Friday Pearl

Methylated Folate vs. Synthetic Folic Acid

Friday, April 27, 2018

My vision for ideal Medicare is a partnership between the physician, patient, and expanded healthcare team that tackles the root causes of chronic disease and tries to reverse and prevent these problems.   —Christopher Bray, MD, PhD   

Hopefully our Friday Pearl readers are not still taking nutritional supplements that include folic acid, also referred to as vitamin B9, particularly given the vast amount of genomic and enzymatic science suggesting that synthetic folic acid is not biologically active and needs to be converted to the metabolically active 5-methyltetrahydrofolate (5-MTHF) form through a multistep process where methylenetetrahydrofolate reductase (MTHFR) plays a key role.

Unfortunately it's also now suggested that around 40 percent of the US population have polymorphic forms of this enzyme and do not produce adequate or effective MTHFR necessary to convert folic acid to the metabolically active form our cells need for optimal health. 

Active folate absorption is essential for appropriate cell division, heart function, DNA synthesis, DNA repair, eye health, brain function, memory, and proper fetal skeletal and brain development. 

Science now suggests that excessive intake of folic acid from supplements and food fortification for those people presenting with a genetic mutation of the MTHFR gene can result in unnatural levels of unmetabolized folic acid entering the systemic circulation. This stresses the liver and also masks vitamin B12 deficiency, which can lead to deterioration of central nervous system function in the elderly. 

Folate, memory and methylation

Among the various problems caused by folate deficiency, cognitive impairment is a considerable health concern due to the exponential increase of aging population and is dictated by a large range of variables, some due to environmental factors including diet, pollution, and others due to genetics such as the polymorphisms of methylenetetrahydrofolate reductase (MTHFR) that impairs the folate conversion in the body.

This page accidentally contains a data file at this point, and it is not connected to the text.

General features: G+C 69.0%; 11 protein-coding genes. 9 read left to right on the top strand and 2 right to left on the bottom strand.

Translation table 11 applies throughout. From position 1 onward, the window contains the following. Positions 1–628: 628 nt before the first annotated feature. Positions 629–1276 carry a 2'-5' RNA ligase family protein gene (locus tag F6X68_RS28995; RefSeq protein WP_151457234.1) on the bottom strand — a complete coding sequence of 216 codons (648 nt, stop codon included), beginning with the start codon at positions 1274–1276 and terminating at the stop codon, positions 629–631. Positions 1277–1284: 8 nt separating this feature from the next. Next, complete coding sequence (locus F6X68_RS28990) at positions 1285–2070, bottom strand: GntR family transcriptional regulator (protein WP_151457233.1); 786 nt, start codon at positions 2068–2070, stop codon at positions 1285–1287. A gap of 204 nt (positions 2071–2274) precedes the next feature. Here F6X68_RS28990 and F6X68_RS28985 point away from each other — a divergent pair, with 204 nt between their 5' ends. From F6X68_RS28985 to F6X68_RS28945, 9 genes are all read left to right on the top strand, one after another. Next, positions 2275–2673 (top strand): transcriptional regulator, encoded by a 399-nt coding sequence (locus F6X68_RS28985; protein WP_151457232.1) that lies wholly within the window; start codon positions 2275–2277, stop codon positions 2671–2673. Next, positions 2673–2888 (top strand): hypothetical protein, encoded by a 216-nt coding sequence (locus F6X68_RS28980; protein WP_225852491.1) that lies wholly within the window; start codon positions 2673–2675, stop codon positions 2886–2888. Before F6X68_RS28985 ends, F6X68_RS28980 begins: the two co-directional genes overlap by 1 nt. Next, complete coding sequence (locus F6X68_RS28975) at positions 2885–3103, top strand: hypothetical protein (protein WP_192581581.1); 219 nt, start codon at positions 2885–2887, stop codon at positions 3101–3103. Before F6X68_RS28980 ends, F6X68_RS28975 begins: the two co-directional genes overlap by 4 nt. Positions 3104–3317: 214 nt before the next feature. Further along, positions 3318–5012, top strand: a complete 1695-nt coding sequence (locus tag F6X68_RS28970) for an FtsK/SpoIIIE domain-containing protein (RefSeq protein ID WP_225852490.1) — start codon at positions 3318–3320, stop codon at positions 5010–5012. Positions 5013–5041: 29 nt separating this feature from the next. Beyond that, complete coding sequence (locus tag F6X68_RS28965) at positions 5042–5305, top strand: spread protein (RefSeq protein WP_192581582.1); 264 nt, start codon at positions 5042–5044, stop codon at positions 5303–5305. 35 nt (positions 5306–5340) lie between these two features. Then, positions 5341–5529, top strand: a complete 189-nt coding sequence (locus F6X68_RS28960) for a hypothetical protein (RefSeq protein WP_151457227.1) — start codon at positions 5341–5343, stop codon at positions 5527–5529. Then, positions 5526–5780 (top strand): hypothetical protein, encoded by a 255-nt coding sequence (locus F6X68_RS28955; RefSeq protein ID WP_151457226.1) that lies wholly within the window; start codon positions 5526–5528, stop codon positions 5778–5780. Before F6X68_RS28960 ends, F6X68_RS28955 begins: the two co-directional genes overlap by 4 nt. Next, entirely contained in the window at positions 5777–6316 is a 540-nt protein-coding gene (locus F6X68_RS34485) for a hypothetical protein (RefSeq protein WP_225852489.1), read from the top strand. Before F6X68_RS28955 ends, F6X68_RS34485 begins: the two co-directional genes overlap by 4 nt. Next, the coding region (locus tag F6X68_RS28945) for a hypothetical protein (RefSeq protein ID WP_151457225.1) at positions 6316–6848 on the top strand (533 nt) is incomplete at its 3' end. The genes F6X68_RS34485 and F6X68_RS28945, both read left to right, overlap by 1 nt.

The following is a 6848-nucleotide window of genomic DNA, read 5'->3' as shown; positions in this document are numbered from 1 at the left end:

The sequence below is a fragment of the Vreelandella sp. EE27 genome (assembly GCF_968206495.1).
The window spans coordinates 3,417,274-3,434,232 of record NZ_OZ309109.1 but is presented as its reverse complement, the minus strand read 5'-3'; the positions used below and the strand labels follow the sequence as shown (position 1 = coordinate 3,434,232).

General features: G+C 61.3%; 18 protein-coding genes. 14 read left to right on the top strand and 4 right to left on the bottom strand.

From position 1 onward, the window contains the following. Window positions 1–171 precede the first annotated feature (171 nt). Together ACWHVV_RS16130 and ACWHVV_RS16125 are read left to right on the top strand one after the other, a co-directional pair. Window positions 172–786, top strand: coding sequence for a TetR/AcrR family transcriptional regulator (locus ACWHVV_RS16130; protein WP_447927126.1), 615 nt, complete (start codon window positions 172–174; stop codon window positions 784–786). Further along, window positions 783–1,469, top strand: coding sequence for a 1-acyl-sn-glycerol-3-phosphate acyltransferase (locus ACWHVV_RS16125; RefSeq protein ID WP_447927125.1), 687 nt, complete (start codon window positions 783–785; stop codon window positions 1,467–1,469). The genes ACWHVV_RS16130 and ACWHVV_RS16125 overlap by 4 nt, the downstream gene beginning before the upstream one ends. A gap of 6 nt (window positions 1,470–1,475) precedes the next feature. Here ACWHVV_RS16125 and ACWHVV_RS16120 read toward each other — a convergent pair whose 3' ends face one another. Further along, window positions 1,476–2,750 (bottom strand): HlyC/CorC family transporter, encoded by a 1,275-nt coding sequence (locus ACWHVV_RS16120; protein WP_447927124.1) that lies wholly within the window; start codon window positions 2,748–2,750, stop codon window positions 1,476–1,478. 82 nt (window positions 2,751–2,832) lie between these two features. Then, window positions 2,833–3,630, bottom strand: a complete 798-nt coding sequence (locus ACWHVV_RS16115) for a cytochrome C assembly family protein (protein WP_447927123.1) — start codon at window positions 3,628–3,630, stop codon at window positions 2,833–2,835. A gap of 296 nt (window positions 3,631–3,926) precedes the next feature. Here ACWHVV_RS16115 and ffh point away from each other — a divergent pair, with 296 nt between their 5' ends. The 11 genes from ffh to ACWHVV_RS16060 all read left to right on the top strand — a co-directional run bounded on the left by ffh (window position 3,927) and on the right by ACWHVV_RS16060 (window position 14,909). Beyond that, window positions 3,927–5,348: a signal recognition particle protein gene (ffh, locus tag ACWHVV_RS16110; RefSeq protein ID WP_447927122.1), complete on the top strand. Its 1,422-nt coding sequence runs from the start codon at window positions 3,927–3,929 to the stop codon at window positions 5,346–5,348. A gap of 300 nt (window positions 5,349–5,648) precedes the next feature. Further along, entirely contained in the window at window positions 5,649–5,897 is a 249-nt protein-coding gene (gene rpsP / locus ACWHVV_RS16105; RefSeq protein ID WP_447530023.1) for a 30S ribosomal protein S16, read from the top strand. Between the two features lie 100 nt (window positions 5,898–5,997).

Methylation is the process involving the transfer of a methyl group to another compound and is often associated with a properly functioning MTHFR gene. Proper methylation enables the body to detoxify potentially risky compounds generated by, or taken into, the body.

5-methyltetrahydrofolate is a universal methyl donor, which means it can safely transfer its methyl group to detoxify or otherwise modify compounds in the body. Optimal methylation is particularly important in eye and brain health. 

People with MTHFR mutations almost always have low glutathione levels, making them more susceptible to oxidative stress, while making them far less tolerant to toxins. This gets worse with age, as the accumulation of toxins and cumulative damage of oxidative stress take their toll on the body. The methylation cycle is also tied directly to production of serotonin and dopamine levels, associated with depression and cognitive impairment.  

Sources of dietary folate include vegetables such as romaine lettuce, spinach, asparagus, turnip greens, mustard greens, parsley, collard greens, broccoli, cauliflower, beets, and lentils. Some of the best food sources of folate are calf’s liver and chicken liver.

Ellen Troyer, with Spencer Thornton, MD, David Amess and the Biosyntrx staff


The importance of folate intake at all stages of life has been well known for years. However, given that around 40 percent of the US population is suggested to have some type of environmental stressor-related MTHFR gene mutation, with 98 percent of children with autism having an MTHFR genetic mutation inhibiting their ability to turn folate into methylfolate efficiently, more than five years ago members of the Biosyntrx scientific advisory team viewed our folate ingredient choice as vitally important, no matter the extra cost of replacing folic acid with 5-methyltetrahydrofolate as a far safer source of vitamin B9 folate in our multiple vitamin products. 

Unfortunately, folic acid is still being included in overprocessed fortified foods, and in way too many multiples including prenatals, obviously based on raw ingredient price instead of science. Hopefully, that will be changed sooner rather than later.

FYI:  Folate foods rapidly lose activity during processing, manufacturing and storage and have a bioavailability range of 25 to 50 percent, depending on the kind of food. Fresh leafy vegetables stored at room temperature may lose up to 70 percent of their folate activity within three days and a cooking process in water can increase the loss up to 95 percent.

Crestpoint Management, LTD instrument announcement:
Short-Head Slit Knife, Disposable MSL25SH